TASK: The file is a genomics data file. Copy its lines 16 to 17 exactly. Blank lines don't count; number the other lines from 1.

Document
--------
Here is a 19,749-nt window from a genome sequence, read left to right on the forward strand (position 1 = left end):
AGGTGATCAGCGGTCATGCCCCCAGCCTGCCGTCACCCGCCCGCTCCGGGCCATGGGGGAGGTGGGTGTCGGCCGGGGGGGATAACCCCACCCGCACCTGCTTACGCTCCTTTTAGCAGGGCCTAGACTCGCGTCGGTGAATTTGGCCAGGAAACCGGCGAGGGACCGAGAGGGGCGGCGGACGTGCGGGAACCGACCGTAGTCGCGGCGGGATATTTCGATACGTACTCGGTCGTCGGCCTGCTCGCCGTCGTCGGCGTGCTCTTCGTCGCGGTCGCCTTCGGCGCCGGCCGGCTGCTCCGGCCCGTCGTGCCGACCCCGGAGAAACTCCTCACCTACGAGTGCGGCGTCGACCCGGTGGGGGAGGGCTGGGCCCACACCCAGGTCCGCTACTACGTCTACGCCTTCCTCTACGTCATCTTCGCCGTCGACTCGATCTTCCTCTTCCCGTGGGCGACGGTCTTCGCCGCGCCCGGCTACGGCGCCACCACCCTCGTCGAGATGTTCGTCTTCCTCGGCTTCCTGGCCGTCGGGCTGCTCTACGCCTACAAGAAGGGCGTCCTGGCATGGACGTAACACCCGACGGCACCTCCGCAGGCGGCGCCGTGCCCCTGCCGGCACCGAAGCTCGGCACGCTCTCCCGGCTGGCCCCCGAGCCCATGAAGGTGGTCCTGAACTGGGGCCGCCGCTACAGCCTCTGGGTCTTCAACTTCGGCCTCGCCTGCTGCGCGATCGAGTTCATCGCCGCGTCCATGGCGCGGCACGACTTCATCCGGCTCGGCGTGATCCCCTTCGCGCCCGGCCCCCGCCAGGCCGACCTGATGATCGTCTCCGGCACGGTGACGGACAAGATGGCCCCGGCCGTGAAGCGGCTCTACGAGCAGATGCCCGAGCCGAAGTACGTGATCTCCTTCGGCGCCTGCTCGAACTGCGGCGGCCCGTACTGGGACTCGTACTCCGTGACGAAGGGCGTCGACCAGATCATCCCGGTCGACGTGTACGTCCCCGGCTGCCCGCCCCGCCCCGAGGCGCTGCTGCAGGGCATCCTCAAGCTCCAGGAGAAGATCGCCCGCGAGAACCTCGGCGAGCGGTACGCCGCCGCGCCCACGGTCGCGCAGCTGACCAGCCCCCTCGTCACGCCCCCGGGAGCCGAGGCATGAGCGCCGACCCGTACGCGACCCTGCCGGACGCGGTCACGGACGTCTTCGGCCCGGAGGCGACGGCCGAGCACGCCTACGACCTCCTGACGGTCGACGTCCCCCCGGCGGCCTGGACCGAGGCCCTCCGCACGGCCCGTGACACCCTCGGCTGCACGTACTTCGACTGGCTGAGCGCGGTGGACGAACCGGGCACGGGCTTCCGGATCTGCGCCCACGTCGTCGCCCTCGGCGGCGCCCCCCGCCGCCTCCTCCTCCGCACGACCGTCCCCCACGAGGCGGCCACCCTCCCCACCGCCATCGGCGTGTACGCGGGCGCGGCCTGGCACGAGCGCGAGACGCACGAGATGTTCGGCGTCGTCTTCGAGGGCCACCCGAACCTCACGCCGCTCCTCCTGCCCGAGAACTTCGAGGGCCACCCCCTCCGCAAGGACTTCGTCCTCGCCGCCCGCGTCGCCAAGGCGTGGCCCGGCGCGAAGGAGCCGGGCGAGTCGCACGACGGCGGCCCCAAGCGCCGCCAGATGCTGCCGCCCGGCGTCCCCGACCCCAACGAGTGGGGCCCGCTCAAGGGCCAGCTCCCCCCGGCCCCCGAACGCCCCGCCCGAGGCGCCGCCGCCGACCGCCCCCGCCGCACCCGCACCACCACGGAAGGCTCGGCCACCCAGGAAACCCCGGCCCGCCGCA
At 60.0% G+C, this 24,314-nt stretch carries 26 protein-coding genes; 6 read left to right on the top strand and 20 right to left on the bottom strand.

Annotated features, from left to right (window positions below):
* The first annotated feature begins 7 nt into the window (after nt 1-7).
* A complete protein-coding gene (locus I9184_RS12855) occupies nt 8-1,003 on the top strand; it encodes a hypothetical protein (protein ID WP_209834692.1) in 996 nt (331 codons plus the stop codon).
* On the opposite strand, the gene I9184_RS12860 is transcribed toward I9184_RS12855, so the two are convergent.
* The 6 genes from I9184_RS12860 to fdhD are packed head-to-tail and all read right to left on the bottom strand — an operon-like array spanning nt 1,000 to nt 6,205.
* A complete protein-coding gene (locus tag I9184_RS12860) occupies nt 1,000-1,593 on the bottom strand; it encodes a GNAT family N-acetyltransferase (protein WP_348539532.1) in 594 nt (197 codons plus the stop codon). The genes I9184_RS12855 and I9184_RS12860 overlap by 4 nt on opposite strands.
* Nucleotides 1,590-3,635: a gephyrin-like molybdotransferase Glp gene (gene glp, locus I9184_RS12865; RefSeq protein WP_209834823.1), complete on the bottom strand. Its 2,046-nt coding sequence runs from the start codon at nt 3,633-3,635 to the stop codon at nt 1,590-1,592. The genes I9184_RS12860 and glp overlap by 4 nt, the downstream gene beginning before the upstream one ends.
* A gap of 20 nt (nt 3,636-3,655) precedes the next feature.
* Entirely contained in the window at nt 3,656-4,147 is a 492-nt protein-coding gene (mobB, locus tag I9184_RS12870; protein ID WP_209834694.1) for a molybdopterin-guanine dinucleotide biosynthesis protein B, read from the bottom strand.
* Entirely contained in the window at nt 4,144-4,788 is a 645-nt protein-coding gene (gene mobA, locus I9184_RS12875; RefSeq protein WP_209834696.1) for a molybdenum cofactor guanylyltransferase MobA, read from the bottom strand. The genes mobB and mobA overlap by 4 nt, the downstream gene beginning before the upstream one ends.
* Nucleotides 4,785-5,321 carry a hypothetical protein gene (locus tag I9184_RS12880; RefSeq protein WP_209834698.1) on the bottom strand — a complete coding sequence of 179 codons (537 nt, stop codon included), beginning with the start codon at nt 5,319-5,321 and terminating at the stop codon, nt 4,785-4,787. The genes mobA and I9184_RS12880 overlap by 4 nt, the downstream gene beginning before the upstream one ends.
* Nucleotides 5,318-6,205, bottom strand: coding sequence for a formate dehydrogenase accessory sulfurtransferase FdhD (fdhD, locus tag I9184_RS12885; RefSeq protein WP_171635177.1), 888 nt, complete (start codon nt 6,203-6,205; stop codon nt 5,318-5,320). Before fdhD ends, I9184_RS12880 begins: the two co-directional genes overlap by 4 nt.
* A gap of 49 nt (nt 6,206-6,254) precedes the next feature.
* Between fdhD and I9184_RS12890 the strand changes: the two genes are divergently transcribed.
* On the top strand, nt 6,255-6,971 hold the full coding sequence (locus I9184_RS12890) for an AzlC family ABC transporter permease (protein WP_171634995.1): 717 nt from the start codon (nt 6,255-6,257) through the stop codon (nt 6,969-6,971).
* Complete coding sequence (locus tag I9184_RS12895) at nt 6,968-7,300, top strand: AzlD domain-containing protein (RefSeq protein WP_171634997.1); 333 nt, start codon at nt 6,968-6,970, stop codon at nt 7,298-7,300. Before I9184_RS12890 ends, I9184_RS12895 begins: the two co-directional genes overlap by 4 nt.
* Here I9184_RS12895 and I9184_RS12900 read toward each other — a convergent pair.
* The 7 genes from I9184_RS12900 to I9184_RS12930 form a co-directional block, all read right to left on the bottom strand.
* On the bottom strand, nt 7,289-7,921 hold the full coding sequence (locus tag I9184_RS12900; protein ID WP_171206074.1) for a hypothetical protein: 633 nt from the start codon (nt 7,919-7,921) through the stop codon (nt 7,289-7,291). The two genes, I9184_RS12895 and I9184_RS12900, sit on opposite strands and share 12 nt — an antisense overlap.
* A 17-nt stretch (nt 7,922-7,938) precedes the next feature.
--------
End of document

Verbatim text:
* A gap of 49 nt (nt 6,206-6,254) precedes the next feature.
* Between fdhD and I9184_RS12890 the strand changes: the two genes are divergently transcribed.